from California. He and Anselm study in a minor seminary
up in New Hampshire.”
“Nice meetin’ you. My name’s Kyle.” He
gives my hand a firm shake and sits back down,
transferring his cigarette back to his right hand. “Well, uh,
what can I do for you? I myself am not
Catholic, but go to this new group down the road.
A few of us get together and discuss things among
“Oh, so is it a kind of New Age
group?” Br. Peter asks.
“No, not exactly.”
“Is it sort of
nihilistic?” Br. Philip tries.
“Definitely not. I do believe that there
is some all-powerful Being out there.” He pauses to take
a puff of smoke, his bright blue eyes gazing at
it as it rises up and disperses.
“So then I take
it you do believe in an absolute truth,” Br. Philip
Kyle begins to chuckle to himself and looks down, shaking
his head. “I don’t like to go there because that’s
where I get in trouble. I think that doing good
is very important, but – I don’t know – I
just don’t see that doing good ultimately to be rewarded
by a Deity is right. Then it becomes selfish and
so not actually good. So, yeah, there’s a distinction to
be made, and I try to keep my motives pure
and do good for its own sake.”
“Well,” I begin, “We
have a Mass today at 5:00 PM at Mary, Our
Queen Parish, just down Regent Road. We would like you
to come. It does us all much good.”
“Actually me and
my friend,” he jerks his thumb back to the front
door where his friend had entered, “we’re going to a
Christmas party, and I don’t think we’ll make it for
“Then why don’t you just stop by and visit?
The Blessed Sacrament will be exposed all day, and Our
Lord will help you find the answers you seek,” Br.
Peter requests. “Oh, and do you have any intentions we
could pray for? As seminarians we spend a good portion
of our day praying.”
Kyle looks up thoughtfully for a while,
rubbing his chin. “How about for world peace,” he finally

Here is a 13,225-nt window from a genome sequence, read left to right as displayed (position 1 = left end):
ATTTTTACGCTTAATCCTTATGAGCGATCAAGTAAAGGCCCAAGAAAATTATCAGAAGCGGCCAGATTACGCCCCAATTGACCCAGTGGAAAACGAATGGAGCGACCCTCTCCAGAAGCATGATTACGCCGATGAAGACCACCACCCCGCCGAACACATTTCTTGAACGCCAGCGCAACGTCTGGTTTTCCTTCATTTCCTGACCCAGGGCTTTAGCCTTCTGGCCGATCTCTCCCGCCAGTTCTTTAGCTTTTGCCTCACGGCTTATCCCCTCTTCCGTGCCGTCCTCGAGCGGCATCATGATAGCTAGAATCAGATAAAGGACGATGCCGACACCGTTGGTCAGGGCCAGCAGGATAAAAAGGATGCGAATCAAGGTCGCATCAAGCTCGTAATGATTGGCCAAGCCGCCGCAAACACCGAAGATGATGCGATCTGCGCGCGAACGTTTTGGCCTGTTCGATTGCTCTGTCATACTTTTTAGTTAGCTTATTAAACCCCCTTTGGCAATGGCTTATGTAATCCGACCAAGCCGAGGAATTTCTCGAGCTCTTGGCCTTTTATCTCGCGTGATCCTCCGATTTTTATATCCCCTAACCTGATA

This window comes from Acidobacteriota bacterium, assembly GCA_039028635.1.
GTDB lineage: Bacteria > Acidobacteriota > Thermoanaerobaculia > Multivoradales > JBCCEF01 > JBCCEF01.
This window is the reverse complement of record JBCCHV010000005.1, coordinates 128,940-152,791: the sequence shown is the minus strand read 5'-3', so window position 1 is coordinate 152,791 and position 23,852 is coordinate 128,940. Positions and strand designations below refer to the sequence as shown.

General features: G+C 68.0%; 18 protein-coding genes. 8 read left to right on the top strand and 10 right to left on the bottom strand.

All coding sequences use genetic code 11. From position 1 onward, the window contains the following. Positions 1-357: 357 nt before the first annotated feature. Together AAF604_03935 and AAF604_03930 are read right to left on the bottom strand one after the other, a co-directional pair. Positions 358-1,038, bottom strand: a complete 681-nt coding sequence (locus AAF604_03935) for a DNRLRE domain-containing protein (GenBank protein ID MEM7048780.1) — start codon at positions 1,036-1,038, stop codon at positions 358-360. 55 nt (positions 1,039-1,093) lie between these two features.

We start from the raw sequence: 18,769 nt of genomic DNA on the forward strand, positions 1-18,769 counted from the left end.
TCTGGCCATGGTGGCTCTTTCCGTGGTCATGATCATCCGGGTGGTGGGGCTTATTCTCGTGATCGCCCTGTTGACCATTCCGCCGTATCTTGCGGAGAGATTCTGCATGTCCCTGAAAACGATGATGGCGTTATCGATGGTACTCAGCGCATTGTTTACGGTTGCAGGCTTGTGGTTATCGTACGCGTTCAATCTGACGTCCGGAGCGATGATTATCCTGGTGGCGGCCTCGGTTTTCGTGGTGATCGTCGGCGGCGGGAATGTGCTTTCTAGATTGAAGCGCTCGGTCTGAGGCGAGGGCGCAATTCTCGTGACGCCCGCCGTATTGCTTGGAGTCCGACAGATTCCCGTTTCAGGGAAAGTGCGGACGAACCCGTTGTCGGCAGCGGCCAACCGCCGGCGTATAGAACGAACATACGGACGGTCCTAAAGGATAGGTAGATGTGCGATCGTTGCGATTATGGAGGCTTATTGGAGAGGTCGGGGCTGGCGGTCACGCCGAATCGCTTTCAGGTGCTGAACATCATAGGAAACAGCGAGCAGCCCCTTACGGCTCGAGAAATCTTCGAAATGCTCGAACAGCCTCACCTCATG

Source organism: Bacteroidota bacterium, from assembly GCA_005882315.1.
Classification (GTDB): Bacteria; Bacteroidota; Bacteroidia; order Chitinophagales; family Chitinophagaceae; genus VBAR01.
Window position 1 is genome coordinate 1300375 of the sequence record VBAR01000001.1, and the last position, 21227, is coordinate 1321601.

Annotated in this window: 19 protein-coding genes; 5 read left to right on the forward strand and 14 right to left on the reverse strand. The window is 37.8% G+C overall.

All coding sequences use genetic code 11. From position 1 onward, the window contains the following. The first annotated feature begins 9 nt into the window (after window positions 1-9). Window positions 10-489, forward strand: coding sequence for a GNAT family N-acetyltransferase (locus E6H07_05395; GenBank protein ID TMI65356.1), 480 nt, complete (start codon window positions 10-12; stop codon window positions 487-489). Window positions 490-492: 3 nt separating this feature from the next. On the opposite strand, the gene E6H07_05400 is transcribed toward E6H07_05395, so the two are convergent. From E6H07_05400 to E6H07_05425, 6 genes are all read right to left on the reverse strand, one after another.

“Yes, that’s important. Well then, it was nice meeting you,”
says Anselm, “and God bless!”
“Yeah, you too. Take care of
yourselves.” He stands up and stamps out his cigarette.
around and walk down his driveway as he heads inside.
I spin around at the last minute and call out
after him, “Merry Christmas!” He stops before his front door
and looks back at us, a big smile on his
face. Giving a final wave, he steps inside.
The wind continues
to bluster, scattering leaves around us, but no longer do
I feel cold. I tread down Birch Street with a
joyful purpose in my step and a sense of contentment
and warmth welling up within me. I see the wind
no longer as a disturbance but as the Holy Spirit,
kindling in me the fire of his love. Each gust
stokes the flame, and I make a prayer of thanksgiving,
recalling the words of John Paul II: “If you are
what you should be, you will set the world ablaze!”
Yes, Lord, that is what you are asking of me,
to be an instrument bringing your light to the world.
You are the truth leading me. Fill me with the
passion to evangelize, the flame of the mission.
We turn the
corner of the street and tramp up another driveway. Another
soul waits behind the façade of the front door, another
child of God perhaps estranged from the Father. We knock
and wait; the Father calls and waits. A door opens,
and a man steps out. A heart opens, and God’s
love and grace rushes in.